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Wednesday, March 26, 2008

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The comments below are from Adrian Herrera about NJ's post on ANWR. We are honored to have him stop by and make comments, and hope to have more from him in the future:

Good Job NJ! As Alaska's representative in Washington DC for Arctic Power, the ANWR lobby group, I am heartened to read your good words. I would like to plug our web site www.anwr.org which lists the current legislation in Congress to open the 10-02 Area.

I hope you all write or phone your congressmen/woman in support of the bills in the House and Senate (American Made Energy Act).

About the 2000 acres and the last comment by Halle Burton. It is understood, but not written that the "2000 acre" provision in ANWR legislation includes the surface footprint of the gravel pads where infrastructure would stand.

What is not known, nor written is whether the 2000 acres will include roads or pipeline rights-of-way (elevated). Also what is not known is if the 2000 acres will apply to the Native lands of Kaktovik, which are legally private and thus can be considered outside the authority of federal control.

There is a good legal case to argue that although the native lands are to be developed in tandem with federal lands under the Chandler Lake agreement, the 2000 acre clause may not apply to them. That is a question for the courts.

These issues will not be part of any legislation for ANWR, but will be worked out by the DoI after legislation is approved. It is unlikely however that this will be an issue. Only two areas have been detected for hydrocarbon plays in the 10-02.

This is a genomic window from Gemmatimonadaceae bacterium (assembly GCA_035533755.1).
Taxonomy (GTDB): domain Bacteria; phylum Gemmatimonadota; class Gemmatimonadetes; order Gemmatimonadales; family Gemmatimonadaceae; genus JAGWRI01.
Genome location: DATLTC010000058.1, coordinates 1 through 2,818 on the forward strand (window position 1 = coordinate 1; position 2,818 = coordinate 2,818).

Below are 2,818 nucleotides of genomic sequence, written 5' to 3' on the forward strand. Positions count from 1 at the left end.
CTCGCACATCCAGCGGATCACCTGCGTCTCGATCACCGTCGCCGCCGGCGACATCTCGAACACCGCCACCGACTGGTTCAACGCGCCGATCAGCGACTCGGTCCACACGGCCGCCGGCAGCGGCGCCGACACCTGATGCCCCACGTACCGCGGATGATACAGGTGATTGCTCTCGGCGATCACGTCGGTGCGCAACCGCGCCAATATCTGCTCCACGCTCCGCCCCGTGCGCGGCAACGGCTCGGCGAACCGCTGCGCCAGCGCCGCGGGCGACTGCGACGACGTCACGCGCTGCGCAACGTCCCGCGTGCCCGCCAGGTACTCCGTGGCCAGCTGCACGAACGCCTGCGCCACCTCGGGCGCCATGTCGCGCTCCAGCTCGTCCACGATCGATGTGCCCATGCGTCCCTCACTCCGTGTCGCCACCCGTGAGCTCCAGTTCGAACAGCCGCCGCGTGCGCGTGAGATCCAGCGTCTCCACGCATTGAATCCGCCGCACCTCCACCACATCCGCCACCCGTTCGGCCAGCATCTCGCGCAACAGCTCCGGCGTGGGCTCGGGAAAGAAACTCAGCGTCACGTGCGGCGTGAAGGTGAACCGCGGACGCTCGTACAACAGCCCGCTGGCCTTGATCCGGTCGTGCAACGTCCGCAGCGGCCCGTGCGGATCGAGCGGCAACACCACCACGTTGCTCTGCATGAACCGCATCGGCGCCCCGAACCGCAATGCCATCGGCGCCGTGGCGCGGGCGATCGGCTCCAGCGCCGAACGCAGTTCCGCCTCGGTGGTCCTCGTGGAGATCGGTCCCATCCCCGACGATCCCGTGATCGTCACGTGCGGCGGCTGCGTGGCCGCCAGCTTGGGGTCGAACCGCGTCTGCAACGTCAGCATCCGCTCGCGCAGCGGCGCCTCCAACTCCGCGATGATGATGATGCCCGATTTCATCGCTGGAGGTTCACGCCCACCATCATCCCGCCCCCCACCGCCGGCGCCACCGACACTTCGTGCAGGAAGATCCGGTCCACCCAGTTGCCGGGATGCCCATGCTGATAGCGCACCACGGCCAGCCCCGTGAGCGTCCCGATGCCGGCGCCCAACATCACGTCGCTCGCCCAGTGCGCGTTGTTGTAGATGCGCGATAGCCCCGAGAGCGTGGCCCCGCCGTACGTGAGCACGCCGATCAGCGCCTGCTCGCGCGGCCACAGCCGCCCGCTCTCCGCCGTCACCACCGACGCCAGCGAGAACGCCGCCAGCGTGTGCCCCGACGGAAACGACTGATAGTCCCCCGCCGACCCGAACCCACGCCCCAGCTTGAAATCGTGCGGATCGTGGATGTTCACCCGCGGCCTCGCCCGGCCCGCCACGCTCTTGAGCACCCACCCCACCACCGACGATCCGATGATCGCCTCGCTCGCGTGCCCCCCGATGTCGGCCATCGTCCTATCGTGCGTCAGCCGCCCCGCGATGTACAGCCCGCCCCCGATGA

One, in the southwest and another in the northeast corner. As the saying goes, oil is where you find it. At roughly a billion dollars a well pad, increasing by size, the footprint will be kept to a minimum regardless of the law, most likely it will be smaller than 2000 acres and could possibly not use roads at all. Alpine field to the west of Prudhoe is a good example of the trend in footprint size and infrastructure/technology.

It is estimated that 10-02 infrastructure will be more than 60% smaller than Prudhoe's. And no, the maze of roads and 1920s oil derricks shown by green propaganda you reference is total nonsense. Laughable to any geologist or engineer. Over 2/3rds of the 10-02 shows little or no sign of hydrocarbon plays. Dishonest propaganda at best in my view.

FYI: Pipelines already exist to within 5 miles of the 10-02 border to Badami and up and coming Point Thompson fields and a majority of the main processing infrastructure already exists at Prudhoe leaving only minimal infrastructure needed in the 10-02.

Last point, the reason NPR-A is being accessed is because all the proper environmental impact statements have been filed and approved with the EPA, the BLM, MMS, USGS and USFWS have all given their approval, as has the North Slope Borough.

America is desperate for oil; the Trans-Alaska Pipeline is less than half full; NPR stands for National Petroleum Reserve....duhh - thats its purpose. It is irrelevant if the 10-02 is open or closed for the State and Feds and oil industry to explore NPR-A. The fact is, we have the oil and technology to g (comment cut off due to length - CP)